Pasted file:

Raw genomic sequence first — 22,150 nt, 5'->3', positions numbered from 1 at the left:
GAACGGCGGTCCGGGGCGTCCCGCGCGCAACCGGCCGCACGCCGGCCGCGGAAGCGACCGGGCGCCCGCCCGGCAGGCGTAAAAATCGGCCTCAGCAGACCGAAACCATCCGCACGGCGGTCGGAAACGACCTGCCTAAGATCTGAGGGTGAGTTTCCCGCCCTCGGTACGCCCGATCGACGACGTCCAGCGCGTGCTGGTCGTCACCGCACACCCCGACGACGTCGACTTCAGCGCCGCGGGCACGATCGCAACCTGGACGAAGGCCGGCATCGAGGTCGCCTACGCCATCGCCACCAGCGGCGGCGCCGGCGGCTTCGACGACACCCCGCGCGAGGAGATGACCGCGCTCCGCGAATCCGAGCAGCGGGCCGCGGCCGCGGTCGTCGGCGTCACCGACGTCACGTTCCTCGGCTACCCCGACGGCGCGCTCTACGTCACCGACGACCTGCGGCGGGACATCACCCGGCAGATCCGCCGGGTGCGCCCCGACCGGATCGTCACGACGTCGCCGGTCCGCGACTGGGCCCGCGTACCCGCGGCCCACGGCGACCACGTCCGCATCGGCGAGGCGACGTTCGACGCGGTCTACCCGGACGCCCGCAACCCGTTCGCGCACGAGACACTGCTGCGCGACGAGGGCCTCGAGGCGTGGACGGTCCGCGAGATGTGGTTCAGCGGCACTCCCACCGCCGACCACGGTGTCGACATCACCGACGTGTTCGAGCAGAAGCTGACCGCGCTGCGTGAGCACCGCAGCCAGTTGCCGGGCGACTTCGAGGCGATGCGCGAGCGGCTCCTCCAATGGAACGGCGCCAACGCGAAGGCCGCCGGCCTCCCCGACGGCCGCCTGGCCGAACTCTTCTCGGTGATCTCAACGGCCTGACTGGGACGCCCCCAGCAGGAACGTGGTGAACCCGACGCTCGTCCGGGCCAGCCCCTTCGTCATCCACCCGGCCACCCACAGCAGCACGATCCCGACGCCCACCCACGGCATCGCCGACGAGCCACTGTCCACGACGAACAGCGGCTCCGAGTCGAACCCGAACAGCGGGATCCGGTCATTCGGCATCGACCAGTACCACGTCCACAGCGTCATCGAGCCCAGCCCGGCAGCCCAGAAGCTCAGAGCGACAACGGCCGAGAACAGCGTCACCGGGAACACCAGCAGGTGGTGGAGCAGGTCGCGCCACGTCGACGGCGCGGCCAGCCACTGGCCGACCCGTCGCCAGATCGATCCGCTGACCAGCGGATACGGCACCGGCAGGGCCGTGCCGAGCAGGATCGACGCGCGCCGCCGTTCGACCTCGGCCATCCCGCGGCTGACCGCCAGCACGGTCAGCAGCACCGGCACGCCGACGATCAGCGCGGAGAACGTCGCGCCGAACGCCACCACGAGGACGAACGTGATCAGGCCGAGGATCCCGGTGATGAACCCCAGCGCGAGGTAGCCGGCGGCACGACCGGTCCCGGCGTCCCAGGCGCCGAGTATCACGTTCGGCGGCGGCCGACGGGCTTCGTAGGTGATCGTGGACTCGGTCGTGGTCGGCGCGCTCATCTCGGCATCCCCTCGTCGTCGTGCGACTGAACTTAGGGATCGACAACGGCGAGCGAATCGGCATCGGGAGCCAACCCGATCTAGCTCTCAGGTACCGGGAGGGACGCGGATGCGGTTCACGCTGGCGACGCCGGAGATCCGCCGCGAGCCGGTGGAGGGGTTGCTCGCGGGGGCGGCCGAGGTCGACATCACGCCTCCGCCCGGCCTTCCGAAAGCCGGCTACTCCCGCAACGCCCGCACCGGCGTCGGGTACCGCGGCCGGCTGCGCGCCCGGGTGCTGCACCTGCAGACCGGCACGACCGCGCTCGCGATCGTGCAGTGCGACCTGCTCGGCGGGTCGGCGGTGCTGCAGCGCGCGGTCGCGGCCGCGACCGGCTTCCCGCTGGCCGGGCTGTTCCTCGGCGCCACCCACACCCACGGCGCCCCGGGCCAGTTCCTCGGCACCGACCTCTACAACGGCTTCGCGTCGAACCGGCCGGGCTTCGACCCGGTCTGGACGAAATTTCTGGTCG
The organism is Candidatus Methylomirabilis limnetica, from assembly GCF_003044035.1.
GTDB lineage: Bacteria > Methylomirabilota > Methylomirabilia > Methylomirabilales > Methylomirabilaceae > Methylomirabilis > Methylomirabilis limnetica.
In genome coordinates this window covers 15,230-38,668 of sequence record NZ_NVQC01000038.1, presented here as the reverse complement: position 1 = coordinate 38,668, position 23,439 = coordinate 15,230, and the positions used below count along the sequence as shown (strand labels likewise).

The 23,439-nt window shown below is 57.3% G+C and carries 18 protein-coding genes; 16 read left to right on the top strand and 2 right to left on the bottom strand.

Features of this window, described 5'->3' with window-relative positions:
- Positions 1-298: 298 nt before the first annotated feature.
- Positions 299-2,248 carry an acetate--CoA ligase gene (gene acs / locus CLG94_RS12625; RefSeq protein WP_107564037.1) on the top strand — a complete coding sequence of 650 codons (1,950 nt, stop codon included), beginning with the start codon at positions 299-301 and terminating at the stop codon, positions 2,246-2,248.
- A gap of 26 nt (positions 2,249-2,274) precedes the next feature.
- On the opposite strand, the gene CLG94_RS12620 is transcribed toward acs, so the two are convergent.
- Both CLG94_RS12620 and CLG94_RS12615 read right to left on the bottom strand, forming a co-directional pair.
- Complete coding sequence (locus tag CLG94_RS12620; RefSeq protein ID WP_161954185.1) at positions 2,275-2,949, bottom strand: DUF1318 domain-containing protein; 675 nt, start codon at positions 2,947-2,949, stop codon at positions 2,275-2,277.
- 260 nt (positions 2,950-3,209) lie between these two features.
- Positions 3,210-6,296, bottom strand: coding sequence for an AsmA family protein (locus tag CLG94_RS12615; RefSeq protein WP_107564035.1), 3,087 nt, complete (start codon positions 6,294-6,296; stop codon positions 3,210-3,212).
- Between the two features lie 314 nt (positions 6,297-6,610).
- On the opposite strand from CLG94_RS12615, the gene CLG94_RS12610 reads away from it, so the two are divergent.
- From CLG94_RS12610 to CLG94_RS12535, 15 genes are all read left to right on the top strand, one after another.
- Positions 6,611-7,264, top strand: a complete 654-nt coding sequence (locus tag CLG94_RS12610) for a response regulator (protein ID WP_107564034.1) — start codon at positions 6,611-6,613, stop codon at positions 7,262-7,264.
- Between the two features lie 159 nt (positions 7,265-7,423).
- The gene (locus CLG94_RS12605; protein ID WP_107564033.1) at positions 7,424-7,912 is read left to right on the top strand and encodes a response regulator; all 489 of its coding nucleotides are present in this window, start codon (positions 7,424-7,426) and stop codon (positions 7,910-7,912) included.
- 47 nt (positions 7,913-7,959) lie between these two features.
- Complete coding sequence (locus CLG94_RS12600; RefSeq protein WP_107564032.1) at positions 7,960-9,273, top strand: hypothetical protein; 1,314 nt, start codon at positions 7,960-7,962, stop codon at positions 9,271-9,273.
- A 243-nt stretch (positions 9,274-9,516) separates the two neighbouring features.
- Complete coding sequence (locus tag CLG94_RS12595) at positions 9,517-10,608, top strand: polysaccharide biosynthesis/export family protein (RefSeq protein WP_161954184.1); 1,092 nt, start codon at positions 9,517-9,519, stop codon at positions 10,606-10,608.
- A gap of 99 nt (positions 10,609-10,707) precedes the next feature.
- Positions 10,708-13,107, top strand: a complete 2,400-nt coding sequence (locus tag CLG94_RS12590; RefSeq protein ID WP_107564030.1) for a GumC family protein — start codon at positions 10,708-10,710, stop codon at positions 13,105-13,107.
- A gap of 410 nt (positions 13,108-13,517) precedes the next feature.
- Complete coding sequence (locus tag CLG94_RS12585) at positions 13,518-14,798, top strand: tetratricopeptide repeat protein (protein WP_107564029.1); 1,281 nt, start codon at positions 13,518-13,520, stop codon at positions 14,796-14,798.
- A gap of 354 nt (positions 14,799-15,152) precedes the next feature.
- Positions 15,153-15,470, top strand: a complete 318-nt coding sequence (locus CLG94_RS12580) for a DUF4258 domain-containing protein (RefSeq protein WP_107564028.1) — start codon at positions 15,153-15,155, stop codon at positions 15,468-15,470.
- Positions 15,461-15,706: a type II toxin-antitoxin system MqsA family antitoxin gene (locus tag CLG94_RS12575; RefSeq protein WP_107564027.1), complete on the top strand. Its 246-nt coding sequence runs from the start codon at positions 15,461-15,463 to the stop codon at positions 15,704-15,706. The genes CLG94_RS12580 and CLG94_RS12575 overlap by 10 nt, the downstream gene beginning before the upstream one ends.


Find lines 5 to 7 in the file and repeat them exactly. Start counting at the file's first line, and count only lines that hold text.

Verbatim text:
In genome coordinates this window covers 15,230-38,668 of sequence record NZ_NVQC01000038.1, presented here as the reverse complement: position 1 = coordinate 38,668, position 23,439 = coordinate 15,230, and the positions used below count along the sequence as shown (strand labels likewise).

The 23,439-nt window shown below is 57.3% G+C and carries 18 protein-coding genes; 16 read left to right on the top strand and 2 right to left on the bottom strand.

Features of this window, described 5'->3' with window-relative positions: